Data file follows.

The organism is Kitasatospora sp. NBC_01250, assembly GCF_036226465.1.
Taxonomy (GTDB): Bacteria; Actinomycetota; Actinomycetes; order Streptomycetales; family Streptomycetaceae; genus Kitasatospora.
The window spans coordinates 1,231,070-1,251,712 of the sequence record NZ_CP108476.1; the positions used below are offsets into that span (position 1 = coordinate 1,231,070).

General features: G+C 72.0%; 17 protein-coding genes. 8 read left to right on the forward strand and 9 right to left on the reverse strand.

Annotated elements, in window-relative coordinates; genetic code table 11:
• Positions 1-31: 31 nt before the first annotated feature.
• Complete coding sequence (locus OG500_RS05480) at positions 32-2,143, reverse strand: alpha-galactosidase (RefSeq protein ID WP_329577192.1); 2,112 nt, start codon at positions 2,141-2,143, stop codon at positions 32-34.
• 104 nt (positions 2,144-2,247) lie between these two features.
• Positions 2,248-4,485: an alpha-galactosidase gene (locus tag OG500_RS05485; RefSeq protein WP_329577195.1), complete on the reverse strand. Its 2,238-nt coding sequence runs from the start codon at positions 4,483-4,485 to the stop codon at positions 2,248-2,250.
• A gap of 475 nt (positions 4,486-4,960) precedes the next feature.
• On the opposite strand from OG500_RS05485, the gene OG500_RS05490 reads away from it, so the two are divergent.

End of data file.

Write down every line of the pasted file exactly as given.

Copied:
The organism is Kitasatospora sp. NBC_01250, assembly GCF_036226465.1.
Taxonomy (GTDB): Bacteria; Actinomycetota; Actinomycetes; order Streptomycetales; family Streptomycetaceae; genus Kitasatospora.
The window spans coordinates 1,231,070-1,251,712 of the sequence record NZ_CP108476.1; the positions used below are offsets into that span (position 1 = coordinate 1,231,070).

General features: G+C 72.0%; 17 protein-coding genes. 8 read left to right on the forward strand and 9 right to left on the reverse strand.

Annotated elements, in window-relative coordinates; genetic code table 11:
• Positions 1-31: 31 nt before the first annotated feature.
• Complete coding sequence (locus OG500_RS05480) at positions 32-2,143, reverse strand: alpha-galactosidase (RefSeq protein ID WP_329577192.1); 2,112 nt, start codon at positions 2,141-2,143, stop codon at positions 32-34.
• 104 nt (positions 2,144-2,247) lie between these two features.
• Positions 2,248-4,485: an alpha-galactosidase gene (locus tag OG500_RS05485; RefSeq protein WP_329577195.1), complete on the reverse strand. Its 2,238-nt coding sequence runs from the start codon at positions 4,483-4,485 to the stop codon at positions 2,248-2,250.
• A gap of 475 nt (positions 4,486-4,960) precedes the next feature.
• On the opposite strand from OG500_RS05485, the gene OG500_RS05490 reads away from it, so the two are divergent.